CFPB Debt Collection Rule Resource Guide

Sponsored By:

Back to Rule Guide Home

Appendix C – Issuance of Advisory Opnions

The following perspective was provided by Patrick Newman of Bassford Remele.

The Debt Collection Rule includes a mechanism for seeking an advisory opinion from the Bureau as Appendix C to Part 1006. This is a promising development in terms of regulatory compliance.

The FDCPA itself provides that “[n]o provision of this section imposing any liability shall apply to any act done or omitted in good faith in conformity with an advisory opinion of the Bureau ….” 15 U.S.C. § 1692k(e). In other words, if, in response to a lawsuit, a debt collector can affirmatively establish it complied with an advisory opinion from the CFPB, the collector cannot be held liable for a claimed FDCPA violation. This provision also existed under the FDCPA when the Fair Trade Commission was in charge of enforcing it, but the Commission did not publish a great deal of opinions that actually allowed collectors to avail themselves of the defense—or at least not as many as the industry would have liked.

There is hope now that the Bureau will more readily provide advisory opinions that the industry can use to tailor its compliance practices and, in a worst-case scenario, defend itself against the ever-increasing deluge of consumer lawsuits.

Advisory opinions are not rules; they cannot be used to change the Debt Collection Rule or the FDCPA itself. Instead, the opinion applies a particular regulation to a specific set of facts to provide guidance. Think of it this way: the speed limit (i.e., the “rule”) is 70; a motorist might seek an advisory opinion as to whether there would be an exception to liability for exceeding the speed limit if they were rushing their pregnant spouse to the hospital.

Not all factual circumstances or interpretive issues make for good advisory opinions. In fact, the Bureau has previously outlined factors it finds relevant in determining whether to provide an advisory opinion:

  • Are there open questions within the Bureau’s purview that can be addressed by an advisory opinion?
  • Has the interpretive issue been noted previously by the Bureau during investigations or enforcement actions as one that might benefit from further guidance or interpretation?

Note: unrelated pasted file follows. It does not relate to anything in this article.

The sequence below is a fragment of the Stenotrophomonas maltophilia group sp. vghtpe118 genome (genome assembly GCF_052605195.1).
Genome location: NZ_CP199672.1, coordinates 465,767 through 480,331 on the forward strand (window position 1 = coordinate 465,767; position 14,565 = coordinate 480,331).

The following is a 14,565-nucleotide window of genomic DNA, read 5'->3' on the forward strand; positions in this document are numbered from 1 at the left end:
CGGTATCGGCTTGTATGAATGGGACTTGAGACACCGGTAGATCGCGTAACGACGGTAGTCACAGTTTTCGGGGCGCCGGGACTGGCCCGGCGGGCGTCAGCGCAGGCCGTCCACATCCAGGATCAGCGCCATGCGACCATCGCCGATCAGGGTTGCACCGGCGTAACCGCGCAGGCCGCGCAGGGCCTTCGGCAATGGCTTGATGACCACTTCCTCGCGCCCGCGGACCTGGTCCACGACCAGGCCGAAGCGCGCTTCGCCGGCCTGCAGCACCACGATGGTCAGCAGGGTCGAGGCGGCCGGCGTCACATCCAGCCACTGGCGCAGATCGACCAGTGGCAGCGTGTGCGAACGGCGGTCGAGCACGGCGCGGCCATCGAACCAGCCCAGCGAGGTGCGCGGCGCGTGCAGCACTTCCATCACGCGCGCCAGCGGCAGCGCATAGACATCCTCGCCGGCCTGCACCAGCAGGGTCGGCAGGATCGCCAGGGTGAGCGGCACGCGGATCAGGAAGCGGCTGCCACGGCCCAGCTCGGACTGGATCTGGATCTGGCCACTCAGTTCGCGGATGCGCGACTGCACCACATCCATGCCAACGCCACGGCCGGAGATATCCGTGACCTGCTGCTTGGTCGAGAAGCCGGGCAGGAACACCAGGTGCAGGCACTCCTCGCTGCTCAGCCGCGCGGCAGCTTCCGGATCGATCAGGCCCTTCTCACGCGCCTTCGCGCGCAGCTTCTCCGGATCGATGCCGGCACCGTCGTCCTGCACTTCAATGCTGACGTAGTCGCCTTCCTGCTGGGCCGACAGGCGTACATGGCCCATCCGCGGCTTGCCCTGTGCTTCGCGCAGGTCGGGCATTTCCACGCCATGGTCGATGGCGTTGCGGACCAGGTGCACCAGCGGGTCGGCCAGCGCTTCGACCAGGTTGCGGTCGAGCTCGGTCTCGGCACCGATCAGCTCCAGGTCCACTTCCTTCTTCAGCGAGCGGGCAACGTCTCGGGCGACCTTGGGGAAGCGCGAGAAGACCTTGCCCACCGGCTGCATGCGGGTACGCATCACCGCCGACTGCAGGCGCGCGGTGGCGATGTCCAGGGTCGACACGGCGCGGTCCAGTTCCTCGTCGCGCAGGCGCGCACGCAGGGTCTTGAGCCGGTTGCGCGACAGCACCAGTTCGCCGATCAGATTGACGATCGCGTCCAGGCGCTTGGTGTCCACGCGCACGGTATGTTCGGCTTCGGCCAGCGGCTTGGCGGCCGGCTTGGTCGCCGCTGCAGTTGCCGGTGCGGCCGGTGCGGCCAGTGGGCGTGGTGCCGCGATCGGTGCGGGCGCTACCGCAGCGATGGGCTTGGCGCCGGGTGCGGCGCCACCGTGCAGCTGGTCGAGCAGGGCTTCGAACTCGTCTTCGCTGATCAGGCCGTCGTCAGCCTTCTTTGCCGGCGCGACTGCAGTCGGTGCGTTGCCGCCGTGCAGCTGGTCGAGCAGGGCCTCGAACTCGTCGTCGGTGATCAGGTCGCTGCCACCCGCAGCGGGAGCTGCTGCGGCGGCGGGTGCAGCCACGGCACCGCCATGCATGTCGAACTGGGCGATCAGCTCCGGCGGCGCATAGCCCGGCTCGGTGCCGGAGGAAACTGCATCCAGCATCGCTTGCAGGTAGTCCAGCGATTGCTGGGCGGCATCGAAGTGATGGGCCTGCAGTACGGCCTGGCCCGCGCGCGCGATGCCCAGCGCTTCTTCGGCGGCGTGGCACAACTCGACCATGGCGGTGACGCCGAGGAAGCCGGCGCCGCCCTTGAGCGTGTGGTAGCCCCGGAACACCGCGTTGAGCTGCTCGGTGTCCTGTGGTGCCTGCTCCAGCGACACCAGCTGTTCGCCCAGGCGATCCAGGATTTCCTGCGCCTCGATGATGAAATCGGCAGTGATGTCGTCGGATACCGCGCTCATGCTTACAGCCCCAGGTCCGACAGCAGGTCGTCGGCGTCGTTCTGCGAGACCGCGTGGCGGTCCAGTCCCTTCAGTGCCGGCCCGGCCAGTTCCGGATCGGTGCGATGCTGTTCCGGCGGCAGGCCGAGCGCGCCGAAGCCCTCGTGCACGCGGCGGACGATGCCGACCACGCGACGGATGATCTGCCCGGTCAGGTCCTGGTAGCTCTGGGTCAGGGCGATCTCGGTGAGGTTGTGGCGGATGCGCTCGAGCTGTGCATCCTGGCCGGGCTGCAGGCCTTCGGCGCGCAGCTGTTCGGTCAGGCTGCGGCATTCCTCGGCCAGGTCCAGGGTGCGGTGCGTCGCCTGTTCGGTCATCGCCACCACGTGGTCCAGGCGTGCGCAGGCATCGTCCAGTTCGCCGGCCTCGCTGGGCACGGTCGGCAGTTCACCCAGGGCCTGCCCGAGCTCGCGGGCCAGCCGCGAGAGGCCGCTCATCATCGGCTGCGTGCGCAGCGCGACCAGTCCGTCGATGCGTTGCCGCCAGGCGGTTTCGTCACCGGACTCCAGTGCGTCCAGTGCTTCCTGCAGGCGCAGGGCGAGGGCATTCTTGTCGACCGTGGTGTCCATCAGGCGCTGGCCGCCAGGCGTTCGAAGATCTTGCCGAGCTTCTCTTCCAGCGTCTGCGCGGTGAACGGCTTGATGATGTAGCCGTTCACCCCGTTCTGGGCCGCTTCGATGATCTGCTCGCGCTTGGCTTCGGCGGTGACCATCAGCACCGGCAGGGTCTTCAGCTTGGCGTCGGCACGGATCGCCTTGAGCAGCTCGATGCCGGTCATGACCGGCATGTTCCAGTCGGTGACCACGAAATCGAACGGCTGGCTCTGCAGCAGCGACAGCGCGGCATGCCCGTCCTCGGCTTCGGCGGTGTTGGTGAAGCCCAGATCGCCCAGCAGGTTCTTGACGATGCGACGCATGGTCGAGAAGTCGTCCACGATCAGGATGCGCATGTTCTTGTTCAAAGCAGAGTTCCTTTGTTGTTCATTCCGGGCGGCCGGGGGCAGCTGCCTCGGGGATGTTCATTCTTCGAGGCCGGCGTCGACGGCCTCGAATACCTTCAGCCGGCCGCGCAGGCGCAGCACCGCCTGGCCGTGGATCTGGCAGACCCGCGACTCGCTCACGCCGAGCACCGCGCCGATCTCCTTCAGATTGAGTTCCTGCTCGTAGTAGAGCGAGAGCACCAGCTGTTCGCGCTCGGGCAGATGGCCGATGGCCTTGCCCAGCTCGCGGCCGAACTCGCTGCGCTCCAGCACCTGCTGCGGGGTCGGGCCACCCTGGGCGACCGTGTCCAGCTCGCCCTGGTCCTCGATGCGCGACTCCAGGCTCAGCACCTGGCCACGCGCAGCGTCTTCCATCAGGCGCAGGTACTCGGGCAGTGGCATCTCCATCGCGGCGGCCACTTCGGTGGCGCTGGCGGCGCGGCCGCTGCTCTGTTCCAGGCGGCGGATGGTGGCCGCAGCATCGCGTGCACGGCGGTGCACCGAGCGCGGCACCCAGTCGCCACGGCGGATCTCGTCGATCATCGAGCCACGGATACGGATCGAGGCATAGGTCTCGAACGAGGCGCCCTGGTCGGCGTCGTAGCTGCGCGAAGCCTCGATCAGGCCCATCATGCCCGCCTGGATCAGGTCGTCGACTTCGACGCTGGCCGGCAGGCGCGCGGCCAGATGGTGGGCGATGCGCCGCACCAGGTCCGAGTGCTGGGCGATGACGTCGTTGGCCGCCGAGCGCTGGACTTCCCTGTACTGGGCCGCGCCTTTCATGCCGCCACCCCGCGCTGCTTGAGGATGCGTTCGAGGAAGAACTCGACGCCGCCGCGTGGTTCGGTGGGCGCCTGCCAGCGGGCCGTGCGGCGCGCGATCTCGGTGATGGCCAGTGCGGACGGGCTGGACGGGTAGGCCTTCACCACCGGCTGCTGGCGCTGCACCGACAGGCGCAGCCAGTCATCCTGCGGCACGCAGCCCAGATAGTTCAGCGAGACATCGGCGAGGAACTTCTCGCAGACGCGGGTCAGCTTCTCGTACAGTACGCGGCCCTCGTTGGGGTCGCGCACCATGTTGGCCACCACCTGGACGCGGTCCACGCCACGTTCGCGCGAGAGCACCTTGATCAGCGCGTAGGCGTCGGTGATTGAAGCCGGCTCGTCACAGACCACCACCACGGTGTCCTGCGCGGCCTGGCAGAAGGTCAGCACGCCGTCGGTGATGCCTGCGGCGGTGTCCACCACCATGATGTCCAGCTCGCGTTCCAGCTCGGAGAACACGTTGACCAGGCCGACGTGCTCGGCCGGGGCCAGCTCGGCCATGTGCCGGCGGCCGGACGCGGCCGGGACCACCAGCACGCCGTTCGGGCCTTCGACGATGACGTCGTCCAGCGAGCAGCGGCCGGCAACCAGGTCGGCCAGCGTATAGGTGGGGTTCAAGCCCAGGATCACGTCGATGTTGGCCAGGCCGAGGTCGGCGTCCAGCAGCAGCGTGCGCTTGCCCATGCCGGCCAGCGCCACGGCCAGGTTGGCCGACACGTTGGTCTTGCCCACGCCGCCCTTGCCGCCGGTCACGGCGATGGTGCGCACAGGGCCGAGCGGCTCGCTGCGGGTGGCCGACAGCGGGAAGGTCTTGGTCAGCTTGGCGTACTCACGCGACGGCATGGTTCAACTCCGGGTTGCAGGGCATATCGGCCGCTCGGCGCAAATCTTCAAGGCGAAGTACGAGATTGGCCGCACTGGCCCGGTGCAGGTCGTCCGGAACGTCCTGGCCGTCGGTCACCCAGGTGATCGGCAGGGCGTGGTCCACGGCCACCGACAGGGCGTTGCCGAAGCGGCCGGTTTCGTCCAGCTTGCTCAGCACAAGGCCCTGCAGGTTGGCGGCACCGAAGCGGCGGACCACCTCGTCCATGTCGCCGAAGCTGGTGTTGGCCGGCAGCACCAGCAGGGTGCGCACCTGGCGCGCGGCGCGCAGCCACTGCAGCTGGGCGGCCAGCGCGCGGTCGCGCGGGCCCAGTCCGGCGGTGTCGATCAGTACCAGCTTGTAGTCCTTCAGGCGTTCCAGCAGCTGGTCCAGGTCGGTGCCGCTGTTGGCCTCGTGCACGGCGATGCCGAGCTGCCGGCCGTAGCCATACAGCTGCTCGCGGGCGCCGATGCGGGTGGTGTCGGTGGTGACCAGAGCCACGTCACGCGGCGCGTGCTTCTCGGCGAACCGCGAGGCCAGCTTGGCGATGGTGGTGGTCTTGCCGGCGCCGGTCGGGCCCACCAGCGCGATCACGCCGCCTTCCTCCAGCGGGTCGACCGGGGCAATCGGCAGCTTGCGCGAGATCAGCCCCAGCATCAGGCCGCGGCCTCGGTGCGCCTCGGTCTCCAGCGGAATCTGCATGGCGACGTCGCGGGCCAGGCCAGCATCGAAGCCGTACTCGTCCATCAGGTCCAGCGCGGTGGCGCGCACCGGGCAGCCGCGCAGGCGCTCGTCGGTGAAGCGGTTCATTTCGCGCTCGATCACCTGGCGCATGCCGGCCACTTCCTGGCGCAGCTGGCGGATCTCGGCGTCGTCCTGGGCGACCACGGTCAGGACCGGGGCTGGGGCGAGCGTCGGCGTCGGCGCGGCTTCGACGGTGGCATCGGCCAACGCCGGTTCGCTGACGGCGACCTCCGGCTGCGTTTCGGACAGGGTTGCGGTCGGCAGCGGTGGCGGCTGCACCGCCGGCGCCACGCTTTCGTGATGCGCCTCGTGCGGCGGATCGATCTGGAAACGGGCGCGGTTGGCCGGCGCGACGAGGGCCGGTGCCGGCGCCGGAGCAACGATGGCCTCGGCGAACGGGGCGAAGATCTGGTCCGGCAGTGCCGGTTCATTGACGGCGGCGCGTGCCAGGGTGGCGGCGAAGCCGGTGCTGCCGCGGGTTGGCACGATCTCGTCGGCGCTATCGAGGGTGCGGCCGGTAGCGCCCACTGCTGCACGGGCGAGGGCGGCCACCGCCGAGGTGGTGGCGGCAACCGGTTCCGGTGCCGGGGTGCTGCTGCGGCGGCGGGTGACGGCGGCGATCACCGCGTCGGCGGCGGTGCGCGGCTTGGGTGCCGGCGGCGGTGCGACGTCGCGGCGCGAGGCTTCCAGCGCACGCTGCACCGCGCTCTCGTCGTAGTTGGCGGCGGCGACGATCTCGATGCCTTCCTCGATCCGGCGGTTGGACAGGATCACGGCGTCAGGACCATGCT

• Is the clarification sought one of substantive importance—will it affect a large group of stakeholders?
  • Would the advisory opinion provide clarity on an ambiguity that the Bureau has not previously addressed?

The Bureau is unlikely to provide an advisory opinion if the issue presented is the subject of an ongoing investigation, enforcement action, or rulemaking process, or if the issue is better suited to the rulemaking process or is already subject to “clear” judicial precedent or regulation.

In sum, the Bureau is dusting off an old tool and giving it a fresh look. Obtaining an advisory opinion presents the possibility of relief from regulatory ambiguity, but there is also a “be careful what you wish for” component, too. Just like an issue you might consider testing in a court of law, you may not like the answer you get from the Bureau on your issue. You might be a hero to the industry, or you might be a goat, if the Bureau decides to issue an advisory opinion on your issue, depending on the outcome.

To avoid muddying the waters for the industry, apply the same strategic calculus as you would in deciding whether to fight a FDCPA lawsuit:

  • Is the issue one of institutional significance (e.g., client requirement, conflict in laws or rules, revenue generating)?
  • Are the facts good for us? (In the case of a request for an advisory opinion, is the issue narrow enough for the CFPB to consider?)
  • Would a favorable decision (or opinion) give us what we want?
  • What are the worst-case scenarios if we get a bad decision (or opinion)?

And be sure to follow the supervisory opinions as the Bureau publishes them. Even if they don’t provide an affirmative defense in a lawsuit, they can still be used as persuasive authority in the courts and in negotiating or otherwise dealing with regulatory authorities, as well as provide insight into the Bureau’s mindset on particular topics.